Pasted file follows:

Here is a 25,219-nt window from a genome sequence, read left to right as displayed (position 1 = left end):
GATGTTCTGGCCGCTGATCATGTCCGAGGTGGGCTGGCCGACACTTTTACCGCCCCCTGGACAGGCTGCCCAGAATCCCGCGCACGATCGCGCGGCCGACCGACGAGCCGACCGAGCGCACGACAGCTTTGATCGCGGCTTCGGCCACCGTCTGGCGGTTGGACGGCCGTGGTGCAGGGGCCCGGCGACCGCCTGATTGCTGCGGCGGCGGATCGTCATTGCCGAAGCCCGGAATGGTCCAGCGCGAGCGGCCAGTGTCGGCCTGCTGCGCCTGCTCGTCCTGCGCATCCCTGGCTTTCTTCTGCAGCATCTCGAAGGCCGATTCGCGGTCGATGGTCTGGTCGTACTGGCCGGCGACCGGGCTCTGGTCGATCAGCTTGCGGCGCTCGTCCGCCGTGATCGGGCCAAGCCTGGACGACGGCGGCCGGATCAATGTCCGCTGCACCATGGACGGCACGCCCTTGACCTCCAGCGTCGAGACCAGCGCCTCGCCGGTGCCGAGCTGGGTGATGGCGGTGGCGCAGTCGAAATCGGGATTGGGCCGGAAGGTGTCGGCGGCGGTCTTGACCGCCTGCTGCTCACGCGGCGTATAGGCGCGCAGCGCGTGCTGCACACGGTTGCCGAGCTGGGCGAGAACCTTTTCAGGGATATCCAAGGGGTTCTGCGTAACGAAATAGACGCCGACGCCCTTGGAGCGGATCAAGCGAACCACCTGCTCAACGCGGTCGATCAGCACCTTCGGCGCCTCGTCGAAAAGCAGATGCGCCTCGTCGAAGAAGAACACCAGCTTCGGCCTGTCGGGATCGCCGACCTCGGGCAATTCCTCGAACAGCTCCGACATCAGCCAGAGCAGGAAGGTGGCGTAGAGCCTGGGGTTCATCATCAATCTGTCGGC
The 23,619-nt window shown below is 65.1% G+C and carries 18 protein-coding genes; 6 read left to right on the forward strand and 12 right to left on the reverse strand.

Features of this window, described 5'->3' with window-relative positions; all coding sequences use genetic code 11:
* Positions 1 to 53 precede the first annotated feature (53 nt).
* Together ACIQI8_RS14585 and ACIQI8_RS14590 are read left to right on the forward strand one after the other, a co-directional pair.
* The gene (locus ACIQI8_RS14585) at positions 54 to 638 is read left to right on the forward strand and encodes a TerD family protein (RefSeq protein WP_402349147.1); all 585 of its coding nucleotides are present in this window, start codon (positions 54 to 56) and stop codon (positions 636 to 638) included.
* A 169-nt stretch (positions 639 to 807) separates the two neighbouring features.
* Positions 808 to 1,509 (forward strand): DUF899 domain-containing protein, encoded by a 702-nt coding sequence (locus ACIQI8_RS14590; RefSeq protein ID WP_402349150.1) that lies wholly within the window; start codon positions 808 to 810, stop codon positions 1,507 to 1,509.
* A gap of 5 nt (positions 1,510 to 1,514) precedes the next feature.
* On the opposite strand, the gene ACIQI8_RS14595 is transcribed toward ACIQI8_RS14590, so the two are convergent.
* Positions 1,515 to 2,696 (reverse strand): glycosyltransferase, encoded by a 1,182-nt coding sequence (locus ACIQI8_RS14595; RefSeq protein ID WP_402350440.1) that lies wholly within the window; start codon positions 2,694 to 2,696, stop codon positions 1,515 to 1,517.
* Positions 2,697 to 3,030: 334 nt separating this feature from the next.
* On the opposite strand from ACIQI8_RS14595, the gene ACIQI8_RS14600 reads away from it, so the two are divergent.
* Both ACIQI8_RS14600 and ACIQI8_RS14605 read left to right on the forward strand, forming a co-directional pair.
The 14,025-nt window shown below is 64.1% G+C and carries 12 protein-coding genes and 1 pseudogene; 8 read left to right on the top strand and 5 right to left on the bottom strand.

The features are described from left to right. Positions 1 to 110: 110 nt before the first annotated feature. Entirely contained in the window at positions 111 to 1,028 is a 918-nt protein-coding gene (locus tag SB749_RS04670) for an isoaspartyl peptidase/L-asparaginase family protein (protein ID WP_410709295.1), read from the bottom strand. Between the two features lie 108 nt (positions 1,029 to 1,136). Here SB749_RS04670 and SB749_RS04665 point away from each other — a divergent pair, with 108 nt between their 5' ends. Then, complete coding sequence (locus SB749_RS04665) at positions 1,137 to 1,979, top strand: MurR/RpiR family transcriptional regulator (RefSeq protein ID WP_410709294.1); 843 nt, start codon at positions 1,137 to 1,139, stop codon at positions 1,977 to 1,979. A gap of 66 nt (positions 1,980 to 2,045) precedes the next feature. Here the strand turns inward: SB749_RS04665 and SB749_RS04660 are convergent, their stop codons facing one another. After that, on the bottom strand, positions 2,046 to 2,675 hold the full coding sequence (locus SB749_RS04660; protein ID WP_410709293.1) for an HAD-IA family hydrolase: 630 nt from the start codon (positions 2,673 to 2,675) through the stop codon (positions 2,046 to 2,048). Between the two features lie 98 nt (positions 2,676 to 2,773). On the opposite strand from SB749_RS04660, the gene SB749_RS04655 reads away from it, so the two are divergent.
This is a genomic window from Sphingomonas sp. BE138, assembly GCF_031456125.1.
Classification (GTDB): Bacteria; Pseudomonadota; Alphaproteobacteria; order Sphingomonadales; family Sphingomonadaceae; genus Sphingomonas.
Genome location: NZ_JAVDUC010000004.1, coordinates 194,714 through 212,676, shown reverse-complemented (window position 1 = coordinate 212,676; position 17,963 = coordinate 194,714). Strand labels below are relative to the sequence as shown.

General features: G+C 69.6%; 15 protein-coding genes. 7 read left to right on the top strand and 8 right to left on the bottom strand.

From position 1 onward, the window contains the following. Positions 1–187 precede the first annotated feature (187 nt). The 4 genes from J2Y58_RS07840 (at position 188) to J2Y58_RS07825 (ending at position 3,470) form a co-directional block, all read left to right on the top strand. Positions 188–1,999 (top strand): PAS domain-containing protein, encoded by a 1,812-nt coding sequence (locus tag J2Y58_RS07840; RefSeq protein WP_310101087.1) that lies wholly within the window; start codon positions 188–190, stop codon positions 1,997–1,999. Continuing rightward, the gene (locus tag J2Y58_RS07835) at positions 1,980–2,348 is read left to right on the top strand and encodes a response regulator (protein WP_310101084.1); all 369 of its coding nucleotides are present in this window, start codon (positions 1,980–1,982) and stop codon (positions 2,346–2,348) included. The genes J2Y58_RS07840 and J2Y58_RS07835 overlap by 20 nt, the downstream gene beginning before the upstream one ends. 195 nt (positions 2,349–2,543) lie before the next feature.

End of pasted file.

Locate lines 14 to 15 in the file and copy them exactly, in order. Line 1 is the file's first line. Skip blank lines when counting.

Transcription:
* On the opposite strand from ACIQI8_RS14595, the gene ACIQI8_RS14600 reads away from it, so the two are divergent.
* Both ACIQI8_RS14600 and ACIQI8_RS14605 read left to right on the forward strand, forming a co-directional pair.